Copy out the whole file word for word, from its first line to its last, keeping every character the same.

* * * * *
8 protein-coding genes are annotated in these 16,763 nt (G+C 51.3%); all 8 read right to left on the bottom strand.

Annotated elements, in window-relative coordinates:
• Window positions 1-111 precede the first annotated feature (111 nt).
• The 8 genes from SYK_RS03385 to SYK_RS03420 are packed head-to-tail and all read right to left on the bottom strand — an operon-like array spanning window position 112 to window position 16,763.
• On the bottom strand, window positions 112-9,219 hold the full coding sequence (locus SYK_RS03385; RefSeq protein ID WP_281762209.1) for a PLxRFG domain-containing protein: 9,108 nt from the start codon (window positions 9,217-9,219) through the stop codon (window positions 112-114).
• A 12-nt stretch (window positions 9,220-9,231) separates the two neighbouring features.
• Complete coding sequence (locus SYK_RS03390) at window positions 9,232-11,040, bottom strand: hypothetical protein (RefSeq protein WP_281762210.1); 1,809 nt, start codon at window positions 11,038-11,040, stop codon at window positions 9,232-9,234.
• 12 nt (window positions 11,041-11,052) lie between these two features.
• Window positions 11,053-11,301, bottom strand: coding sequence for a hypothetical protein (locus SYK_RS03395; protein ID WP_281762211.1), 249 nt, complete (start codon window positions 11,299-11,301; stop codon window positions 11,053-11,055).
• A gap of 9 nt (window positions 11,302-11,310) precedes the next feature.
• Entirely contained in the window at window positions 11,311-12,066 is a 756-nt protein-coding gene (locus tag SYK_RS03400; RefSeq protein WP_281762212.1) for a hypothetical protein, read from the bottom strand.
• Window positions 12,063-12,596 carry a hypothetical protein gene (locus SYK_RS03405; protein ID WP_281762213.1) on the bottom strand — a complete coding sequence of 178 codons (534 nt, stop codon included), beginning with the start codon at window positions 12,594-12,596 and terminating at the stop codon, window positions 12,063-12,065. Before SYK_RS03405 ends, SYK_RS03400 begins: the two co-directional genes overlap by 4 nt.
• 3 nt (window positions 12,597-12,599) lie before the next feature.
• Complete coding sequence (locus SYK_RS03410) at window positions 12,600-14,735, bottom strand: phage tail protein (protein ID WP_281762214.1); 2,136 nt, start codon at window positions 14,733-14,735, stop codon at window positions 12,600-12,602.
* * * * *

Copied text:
8 protein-coding genes are annotated in these 16,763 nt (G+C 51.3%); all 8 read right to left on the bottom strand.

Annotated elements, in window-relative coordinates:
• Window positions 1-111 precede the first annotated feature (111 nt).
• The 8 genes from SYK_RS03385 to SYK_RS03420 are packed head-to-tail and all read right to left on the bottom strand — an operon-like array spanning window position 112 to window position 16,763.
• On the bottom strand, window positions 112-9,219 hold the full coding sequence (locus SYK_RS03385; RefSeq protein ID WP_281762209.1) for a PLxRFG domain-containing protein: 9,108 nt from the start codon (window positions 9,217-9,219) through the stop codon (window positions 112-114).
• A 12-nt stretch (window positions 9,220-9,231) separates the two neighbouring features.
• Complete coding sequence (locus SYK_RS03390) at window positions 9,232-11,040, bottom strand: hypothetical protein (RefSeq protein WP_281762210.1); 1,809 nt, start codon at window positions 11,038-11,040, stop codon at window positions 9,232-9,234.
• 12 nt (window positions 11,041-11,052) lie between these two features.
• Window positions 11,053-11,301, bottom strand: coding sequence for a hypothetical protein (locus SYK_RS03395; protein ID WP_281762211.1), 249 nt, complete (start codon window positions 11,299-11,301; stop codon window positions 11,053-11,055).
• A gap of 9 nt (window positions 11,302-11,310) precedes the next feature.
• Entirely contained in the window at window positions 11,311-12,066 is a 756-nt protein-coding gene (locus tag SYK_RS03400; RefSeq protein WP_281762212.1) for a hypothetical protein, read from the bottom strand.
• Window positions 12,063-12,596 carry a hypothetical protein gene (locus SYK_RS03405; protein ID WP_281762213.1) on the bottom strand — a complete coding sequence of 178 codons (534 nt, stop codon included), beginning with the start codon at window positions 12,594-12,596 and terminating at the stop codon, window positions 12,063-12,065. Before SYK_RS03405 ends, SYK_RS03400 begins: the two co-directional genes overlap by 4 nt.
• 3 nt (window positions 12,597-12,599) lie before the next feature.
• Complete coding sequence (locus SYK_RS03410) at window positions 12,600-14,735, bottom strand: phage tail protein (protein ID WP_281762214.1); 2,136 nt, start codon at window positions 14,733-14,735, stop codon at window positions 12,600-12,602.